Foods from the livestock are a vital source of high-quality protein. Efficient production of animal-originated food is one of the major issues for global food safety, a long desire for a healthy population. The occurrence of infectious diseases in livestock affects not only the farm production, economics, and animal health-welfare; but it also increases the risk of zoonoses. Therefore, the outbreak of infectious diseases in food animals is a major threat to food safety and public health. The emergence of antimicrobial drug resistance along with the unavailability of effective vaccines and spontaneous genetic mutation of infectious pathogens are the major perils for breaking down the disease control strategies [1]. On the other hand, there is a growing consumer demand to produce organic animal food by securing animal welfare standards. Raising disease-free healthy livestock is the key to produce safe meat and milk. Good husbandry practices including optimum housing, ration, use of probiotics, biosecurity, and vaccination should be taken into account for the maintenance of health and production of farmed animals [2]. However, the improvement of host genetic resistance to disease may potentially contribute to the profitability through improved animal welfare and reduced antibiotic usage in livestock production [3].
Disease resistance is the host’s ability to restrict or inhibit the establishment of infections and/or pathological processes of infectious pathogens [4]. Interactions among the host immune system and invading pathogens, and host genome determine the fate of infection and disease pathogenesis (Figure 1). Innate immunity is the frontline host defense against invading pathogens, and genes associated with the induction of innate immune responses are considered as the potential candidates for disease resistance [5]. Innate immune responses provide immediate and non-specific defense against a wider range of pathogens; therefore, innate immune response traits are the first choice to be incorporated in the disease-resistant breeding plans. Notably, the heritability of the innate immune response is medium to moderate [6]. The contribution of host genetic factors to disease occurrence is one of the fundamental issues in understanding disease pathogenesis and host resistance. The variation in the genetic resistance to disease is due largely to the variability in the host’s immune response to infection. Thus, information on immunology and genomics together would better characterize the disease phenotype [4]. The application of genomic technologies to understand the immunology is termed as immunogenomics. Immunogenomics include integrated analysis of immunologic and genomic data on host response to infectious pathogens, and thereby contribute to identifying potential candidate genes for disease resistance in livestock [7]. The single nucleotide polymorphisms (SNPs) within the candidate gene associated with host immunocompetence to infection can subsequently be considered as a DNA marker for disease resistance.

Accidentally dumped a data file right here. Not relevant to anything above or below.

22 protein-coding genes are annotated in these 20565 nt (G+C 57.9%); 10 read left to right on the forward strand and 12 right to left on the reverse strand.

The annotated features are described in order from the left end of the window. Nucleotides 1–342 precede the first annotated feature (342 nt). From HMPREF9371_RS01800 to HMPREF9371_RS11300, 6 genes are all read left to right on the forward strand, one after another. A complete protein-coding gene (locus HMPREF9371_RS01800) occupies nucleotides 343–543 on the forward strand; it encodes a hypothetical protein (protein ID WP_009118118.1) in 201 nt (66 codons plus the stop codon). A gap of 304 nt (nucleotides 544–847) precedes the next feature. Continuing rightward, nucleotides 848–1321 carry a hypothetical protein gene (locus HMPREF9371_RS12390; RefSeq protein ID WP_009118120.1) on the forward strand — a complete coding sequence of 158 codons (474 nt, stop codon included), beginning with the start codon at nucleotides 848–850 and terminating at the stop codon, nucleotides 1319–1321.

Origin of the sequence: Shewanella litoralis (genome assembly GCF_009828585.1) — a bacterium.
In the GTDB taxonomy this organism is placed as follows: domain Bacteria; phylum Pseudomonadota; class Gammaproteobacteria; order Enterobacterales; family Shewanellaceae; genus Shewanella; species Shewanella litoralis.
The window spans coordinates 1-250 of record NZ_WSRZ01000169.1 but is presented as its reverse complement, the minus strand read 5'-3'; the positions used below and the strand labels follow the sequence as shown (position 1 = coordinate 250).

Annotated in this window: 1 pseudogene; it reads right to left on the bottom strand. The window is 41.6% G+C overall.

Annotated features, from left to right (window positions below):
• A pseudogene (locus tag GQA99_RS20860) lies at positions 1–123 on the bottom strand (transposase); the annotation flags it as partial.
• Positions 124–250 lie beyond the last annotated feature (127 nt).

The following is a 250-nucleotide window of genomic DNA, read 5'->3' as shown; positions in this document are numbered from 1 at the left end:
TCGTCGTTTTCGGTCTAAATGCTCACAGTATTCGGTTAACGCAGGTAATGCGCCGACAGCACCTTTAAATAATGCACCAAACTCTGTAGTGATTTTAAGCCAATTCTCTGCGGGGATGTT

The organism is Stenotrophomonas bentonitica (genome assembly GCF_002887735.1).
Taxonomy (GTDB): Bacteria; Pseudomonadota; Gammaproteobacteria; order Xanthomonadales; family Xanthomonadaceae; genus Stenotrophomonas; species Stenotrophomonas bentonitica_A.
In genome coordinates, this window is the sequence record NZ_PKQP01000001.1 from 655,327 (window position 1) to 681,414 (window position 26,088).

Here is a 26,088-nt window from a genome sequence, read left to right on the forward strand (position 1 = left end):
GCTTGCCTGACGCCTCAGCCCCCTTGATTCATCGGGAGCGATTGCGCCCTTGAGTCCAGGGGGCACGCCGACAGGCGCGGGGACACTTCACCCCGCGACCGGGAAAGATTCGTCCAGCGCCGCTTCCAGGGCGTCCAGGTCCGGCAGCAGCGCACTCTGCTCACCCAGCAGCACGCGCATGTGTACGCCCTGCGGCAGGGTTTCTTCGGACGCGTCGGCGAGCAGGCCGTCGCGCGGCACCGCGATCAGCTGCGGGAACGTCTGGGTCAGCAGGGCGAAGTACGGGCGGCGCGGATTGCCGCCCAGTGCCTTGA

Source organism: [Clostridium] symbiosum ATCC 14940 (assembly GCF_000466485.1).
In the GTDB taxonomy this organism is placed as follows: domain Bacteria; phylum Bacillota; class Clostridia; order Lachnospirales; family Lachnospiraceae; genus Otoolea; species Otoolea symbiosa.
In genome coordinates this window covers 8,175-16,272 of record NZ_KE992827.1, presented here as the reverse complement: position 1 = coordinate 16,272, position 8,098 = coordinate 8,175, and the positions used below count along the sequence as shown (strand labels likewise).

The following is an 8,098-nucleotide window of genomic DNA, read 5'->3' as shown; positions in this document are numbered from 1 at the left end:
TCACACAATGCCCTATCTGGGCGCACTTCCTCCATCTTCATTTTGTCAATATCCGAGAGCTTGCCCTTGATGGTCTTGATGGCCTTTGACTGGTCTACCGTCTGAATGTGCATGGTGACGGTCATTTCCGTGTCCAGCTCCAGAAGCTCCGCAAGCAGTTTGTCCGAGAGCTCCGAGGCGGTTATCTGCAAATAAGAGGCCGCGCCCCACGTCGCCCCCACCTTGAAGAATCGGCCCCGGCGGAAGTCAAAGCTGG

Genome editing is a bio-engineering technology that involves insertion, deletion, or modification of a specific section of DNA sequence in the genome. The genome-editing technology encompasses nuclease enzyme for cutting DNA sequence, in addition to a targeting mechanism that guides the enzyme to a particular site on the genome [8]. The clustered regulatory interspaced short palindromic repeats (CRISPR)/CRISPR-associated protein 9 (Cas9) [CRISPR/Cas9] system is one of the latest genome-editing tools that has been widely used over the last couple of years (reviewed by Pellagatti et al. [9]). Genome editing in livestock has become a commercial reality due to the emergence of CRISPR/Cas9 technology. Advance use of CRISPR/Cas9 could facilitate the improvement of disease resistance in livestock through (a) enhancing the frequency of favorable trait-associated alleles, (b) introgression of favorable alleles from other breeds/species, and (c) by generating de novo favorable alleles [10]. However, the main challenge is the identification of genome-editing targets for a disease-resistant trait, which will require a combination of high-quality annotated livestock genomes, well-powered genome-wide association studies, and robust knowledge of molecular genetics of pathogen-host immune system interactions. In this review, we have systematically explained how the gift of immunogenomics could be applied to grasp the disease resistance candidate genes and use of the biological scissor, CRISPR/Cas9 technology, for insertion or deletion of desired genes in the host genome (Figure 1). The prospects, regulations, and social acceptance of genome editing technology concerning improving the livestock health and production are also discussed.

2. Disease Resistance: The Phenotype